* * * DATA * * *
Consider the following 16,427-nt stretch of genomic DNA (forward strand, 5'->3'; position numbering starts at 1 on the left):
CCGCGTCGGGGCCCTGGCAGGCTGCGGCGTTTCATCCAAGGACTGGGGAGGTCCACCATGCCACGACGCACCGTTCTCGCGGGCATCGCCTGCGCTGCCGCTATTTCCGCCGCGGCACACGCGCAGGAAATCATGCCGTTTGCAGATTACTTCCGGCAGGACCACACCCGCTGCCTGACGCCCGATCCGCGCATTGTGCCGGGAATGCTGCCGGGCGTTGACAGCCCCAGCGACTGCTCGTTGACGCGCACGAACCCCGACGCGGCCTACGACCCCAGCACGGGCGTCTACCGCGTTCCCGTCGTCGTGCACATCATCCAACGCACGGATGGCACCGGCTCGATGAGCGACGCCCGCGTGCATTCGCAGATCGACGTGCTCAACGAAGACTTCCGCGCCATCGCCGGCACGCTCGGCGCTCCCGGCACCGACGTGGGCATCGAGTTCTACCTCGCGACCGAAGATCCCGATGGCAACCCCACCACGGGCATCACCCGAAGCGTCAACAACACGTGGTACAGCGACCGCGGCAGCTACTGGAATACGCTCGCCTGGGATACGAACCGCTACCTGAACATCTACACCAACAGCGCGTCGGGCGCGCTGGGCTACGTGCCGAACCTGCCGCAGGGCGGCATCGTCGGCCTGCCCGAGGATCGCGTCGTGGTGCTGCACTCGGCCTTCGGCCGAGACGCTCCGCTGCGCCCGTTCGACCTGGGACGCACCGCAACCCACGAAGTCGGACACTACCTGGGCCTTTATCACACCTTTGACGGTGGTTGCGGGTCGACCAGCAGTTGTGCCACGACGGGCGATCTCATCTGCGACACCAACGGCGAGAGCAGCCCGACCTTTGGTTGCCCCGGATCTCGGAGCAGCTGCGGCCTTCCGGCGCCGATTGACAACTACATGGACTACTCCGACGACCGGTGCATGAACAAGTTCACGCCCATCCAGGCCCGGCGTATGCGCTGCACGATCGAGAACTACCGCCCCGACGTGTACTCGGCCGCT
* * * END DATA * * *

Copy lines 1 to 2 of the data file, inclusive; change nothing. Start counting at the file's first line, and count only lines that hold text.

Consider the following 16,427-nt stretch of genomic DNA (forward strand, 5'->3'; position numbering starts at 1 on the left):
CCGCGTCGGGGCCCTGGCAGGCTGCGGCGTTTCATCCAAGGACTGGGGAGGTCCACCATGCCACGACGCACCGTTCTCGCGGGCATCGCCTGCGCTGCCGCTATTTCCGCCGCGGCACACGCGCAGGAAATCATGCCGTTTGCAGATTACTTCCGGCAGGACCACACCCGCTGCCTGACGCCCGATCCGCGCATTGTGCCGGGAATGCTGCCGGGCGTTGACAGCCCCAGCGACTGCTCGTTGACGCGCACGAACCCCGACGCGGCCTACGACCCCAGCACGGGCGTCTACCGCGTTCCCGTCGTCGTGCACATCATCCAACGCACGGATGGCACCGGCTCGATGAGCGACGCCCGCGTGCATTCGCAGATCGACGTGCTCAACGAAGACTTCCGCGCCATCGCCGGCACGCTCGGCGCTCCCGGCACCGACGTGGGCATCGAGTTCTACCTCGCGACCGAAGATCCCGATGGCAACCCCACCACGGGCATCACCCGAAGCGTCAACAACACGTGGTACAGCGACCGCGGCAGCTACTGGAATACGCTCGCCTGGGATACGAACCGCTACCTGAACATCTACACCAACAGCGCGTCGGGCGCGCTGGGCTACGTGCCGAACCTGCCGCAGGGCGGCATCGTCGGCCTGCCCGAGGATCGCGTCGTGGTGCTGCACTCGGCCTTCGGCCGAGACGCTCCGCTGCGCCCGTTCGACCTGGGACGCACCGCAACCCACGAAGTCGGACACTACCTGGGCCTTTATCACACCTTTGACGGTGGTTGCGGGTCGACCAGCAGTTGTGCCACGACGGGCGATCTCATCTGCGACACCAACGGCGAGAGCAGCCCGACCTTTGGTTGCCCCGGATCTCGGAGCAGCTGCGGCCTTCCGGCGCCGATTGACAACTACATGGACTACTCCGACGACCGGTGCATGAACAAGTTCACGCCCATCCAGGCCCGGCGTATGCGCTGCACGATCGAGAACTACCGCCCCGACGTGTACTCGGCCGCT